Motorcycle: Lowriders Dynas - FXDX Dyna Superglide Sport, 1999 - Present
Date: Sunday, October 31 @ 14:42:39 UTC
Topic: Motorcycle, Motorcycles, Motor Cycle
FXDX Dyna Superglide Sport, 1999 - Present
The FXDX Dyna SuperGlide Sport is much more than just the first model to be fitted with the new Twin Cam powerplant. True, the 88.42cu in (1,449cc) engine will attract the most fuss and gives the latest Dyna more get-up-and-go than any previous Milwaukee model, but the rest of the bike offers even more surprises — this is a Hariey that stops and handles. For once, the "Sport" in the title means what it says.
Compared to the 80-inch Evo, the Dyna's blacked-out Twin Cam 88 engine inns a bigger 3in (95.25mm) bore with a shortened 4in (101.6mm) stroke. Despite a ten per cent increase in capacity, the result is a powerplant that spins up faster yet with less vibration and a higher rev ceiling of 5,500rpm. The high-pressure, die-cast aluminium crankcases possess a strengthened vertical rear face across which four high-tensile bolts connect the engine to the five-speed transmission. The resulting structure is more rigid than before, reducing stress on the inner primary drive and reducing overall vibration levels. The crankcases themselves are lighter and stronger due to design changes in high-stress areas, redesigned tappet guides and the relocation of the oil pump. Chain cam drive, in place of the previous straight-cut gears, is not only cheaper to produce but also one of several measures aimed at reducing mechanical noise in the face of increasing environmental concerns. Great effort has also been put into improving even the Evo's record of durability, with the all-new pressed-up crankshaft featuring new forged flywheels, beefier connecting rods and an uprated crank pin — all of which should easily withstand the Twin Cam's prodigious torque — over 781b/ft (106 Nm) at a mere 2,900rpm. O-rings replace the Evo's cylinder base gaskets, allowing a sturdier and more oil-tight joint between the crankcase and cylinders, as well as enhancing temperature tolerance and reducing bore distortion. Of course, Harley's trademark air-cooling is retained, but a 50 per cent increase in fin area on the cylinders and cylinder heads improves its effect.
If the 88's eager power makes it a real joy to ride, the chassis is at least as rewarding. The frame is substantially similar to previous Evo-engined Dynas, with the same highly effective rubber mounting system insulating rider and passenger from vibration. By the standards of many Harley-Davidson heavyweights, the Dyna runs relatively little trail at just over 4in (104mm) and thus turns more eagerly, but it's the suspension that makes the difference — as big a departure as was the DuoGlide's more than four decades earlier. Both the forks and the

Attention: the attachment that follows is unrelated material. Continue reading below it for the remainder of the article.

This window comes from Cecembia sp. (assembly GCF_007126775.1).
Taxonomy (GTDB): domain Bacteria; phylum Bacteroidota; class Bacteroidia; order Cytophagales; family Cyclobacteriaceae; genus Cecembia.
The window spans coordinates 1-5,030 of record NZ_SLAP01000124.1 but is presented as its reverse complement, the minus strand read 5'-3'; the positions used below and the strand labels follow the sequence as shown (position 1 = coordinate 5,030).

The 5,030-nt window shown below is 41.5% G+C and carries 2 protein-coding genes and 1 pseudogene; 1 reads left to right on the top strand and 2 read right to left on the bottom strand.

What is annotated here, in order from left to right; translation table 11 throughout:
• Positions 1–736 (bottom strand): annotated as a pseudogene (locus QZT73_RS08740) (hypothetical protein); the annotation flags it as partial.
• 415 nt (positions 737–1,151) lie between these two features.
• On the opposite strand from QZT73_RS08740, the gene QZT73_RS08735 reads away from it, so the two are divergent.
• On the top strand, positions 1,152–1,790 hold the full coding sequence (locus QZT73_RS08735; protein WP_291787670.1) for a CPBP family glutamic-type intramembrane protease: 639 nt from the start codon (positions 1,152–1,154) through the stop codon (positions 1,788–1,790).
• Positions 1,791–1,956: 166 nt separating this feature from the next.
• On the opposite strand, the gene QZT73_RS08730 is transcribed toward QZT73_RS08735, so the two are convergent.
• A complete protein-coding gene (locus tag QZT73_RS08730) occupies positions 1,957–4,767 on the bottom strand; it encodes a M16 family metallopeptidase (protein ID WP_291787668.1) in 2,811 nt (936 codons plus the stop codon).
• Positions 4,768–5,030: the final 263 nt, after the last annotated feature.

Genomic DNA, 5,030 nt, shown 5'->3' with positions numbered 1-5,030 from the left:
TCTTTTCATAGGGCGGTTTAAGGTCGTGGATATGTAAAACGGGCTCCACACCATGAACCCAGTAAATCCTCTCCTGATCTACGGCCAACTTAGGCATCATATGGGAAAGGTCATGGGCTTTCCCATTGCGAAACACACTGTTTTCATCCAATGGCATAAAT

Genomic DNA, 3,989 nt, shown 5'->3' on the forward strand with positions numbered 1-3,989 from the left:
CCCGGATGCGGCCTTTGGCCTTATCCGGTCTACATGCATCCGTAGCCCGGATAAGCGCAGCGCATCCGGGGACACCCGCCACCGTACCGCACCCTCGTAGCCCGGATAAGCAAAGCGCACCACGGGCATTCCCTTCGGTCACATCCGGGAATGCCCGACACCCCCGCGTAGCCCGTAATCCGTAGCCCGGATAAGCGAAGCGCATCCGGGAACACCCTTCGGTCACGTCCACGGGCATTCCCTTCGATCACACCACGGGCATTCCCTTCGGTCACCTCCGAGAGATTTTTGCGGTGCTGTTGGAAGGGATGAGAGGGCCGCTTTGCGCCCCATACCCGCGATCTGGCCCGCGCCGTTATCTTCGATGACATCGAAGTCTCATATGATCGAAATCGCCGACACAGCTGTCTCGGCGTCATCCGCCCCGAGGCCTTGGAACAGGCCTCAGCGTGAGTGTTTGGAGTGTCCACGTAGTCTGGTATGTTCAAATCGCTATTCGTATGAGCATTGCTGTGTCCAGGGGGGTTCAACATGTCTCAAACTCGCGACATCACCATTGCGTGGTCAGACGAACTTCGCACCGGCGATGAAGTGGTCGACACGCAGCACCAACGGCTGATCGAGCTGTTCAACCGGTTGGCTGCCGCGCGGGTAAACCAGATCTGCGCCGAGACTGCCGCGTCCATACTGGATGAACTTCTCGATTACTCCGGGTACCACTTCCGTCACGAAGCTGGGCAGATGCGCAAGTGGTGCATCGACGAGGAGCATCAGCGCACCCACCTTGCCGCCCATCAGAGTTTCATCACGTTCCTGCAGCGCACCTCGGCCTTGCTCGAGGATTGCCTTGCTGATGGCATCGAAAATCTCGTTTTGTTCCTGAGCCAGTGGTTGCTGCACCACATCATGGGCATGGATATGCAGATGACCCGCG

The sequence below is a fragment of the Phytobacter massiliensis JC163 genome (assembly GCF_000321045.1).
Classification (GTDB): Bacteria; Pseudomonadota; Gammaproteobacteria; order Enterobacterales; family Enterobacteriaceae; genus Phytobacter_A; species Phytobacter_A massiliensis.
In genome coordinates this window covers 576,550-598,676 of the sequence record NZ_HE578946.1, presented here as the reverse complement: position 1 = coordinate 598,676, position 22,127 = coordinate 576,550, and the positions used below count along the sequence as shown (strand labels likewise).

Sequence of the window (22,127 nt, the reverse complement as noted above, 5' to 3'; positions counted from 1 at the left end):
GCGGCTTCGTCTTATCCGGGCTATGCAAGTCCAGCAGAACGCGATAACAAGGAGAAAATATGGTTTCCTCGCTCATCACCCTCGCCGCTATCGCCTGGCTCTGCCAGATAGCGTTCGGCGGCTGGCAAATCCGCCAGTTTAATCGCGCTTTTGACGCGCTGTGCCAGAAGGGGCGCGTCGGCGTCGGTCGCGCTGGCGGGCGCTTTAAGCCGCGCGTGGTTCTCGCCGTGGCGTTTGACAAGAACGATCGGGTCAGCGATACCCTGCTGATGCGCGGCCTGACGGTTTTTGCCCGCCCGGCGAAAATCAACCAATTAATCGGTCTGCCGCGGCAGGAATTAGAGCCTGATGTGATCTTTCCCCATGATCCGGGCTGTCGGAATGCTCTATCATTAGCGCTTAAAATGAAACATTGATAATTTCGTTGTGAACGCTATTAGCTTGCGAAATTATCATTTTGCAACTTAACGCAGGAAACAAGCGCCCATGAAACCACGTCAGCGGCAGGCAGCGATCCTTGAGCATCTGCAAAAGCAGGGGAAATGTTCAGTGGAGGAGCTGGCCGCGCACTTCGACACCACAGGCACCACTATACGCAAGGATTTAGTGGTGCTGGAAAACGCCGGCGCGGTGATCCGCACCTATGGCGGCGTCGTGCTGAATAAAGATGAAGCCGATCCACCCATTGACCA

Japanese Showa rear shock absorbers now feature full adjustment of preload, rebound and compression damping.
Whatever type of riding you have in mind, the Dyna can be adjusted to suit.
Winding up the damping at both ends wont turn the 614lb (279kg) FXDX into a sports bike, but it certainly allows it to comer like no previous big Hog. It still wallows to a degree through fast, bumpy turns, but handles with reassuring precision even at three-figure speeds. Ground clearance is also better. When the time comes to slow down, the latest
Dyna is up to the challenge, thanks to a trio of four-piston Hayes calipers biting hard on 11 1/2 in (292mm) discs.
Cosmetically, the newcomer sports the same understated lines as previous
Dynas, with flat, dirt track style handlebars, a low-line saddle, acres of moody black and a relatively restrained sprinkling of chrome.
Maybe that's just how it should be, for perhaps more than any other
Milwaukee musclebike, this is the Bone that least needs to shout
Bit" about its virtues.
Engine: air-cooled ohv V-twin
Capacity: 88.42 cu in (1,449 cc)
Power: 86 bhp
Wheelbase: 64 in (1,623 mm)
Weight: 614 lbs (279kg)
Top speed: 115 mph (185 kph)
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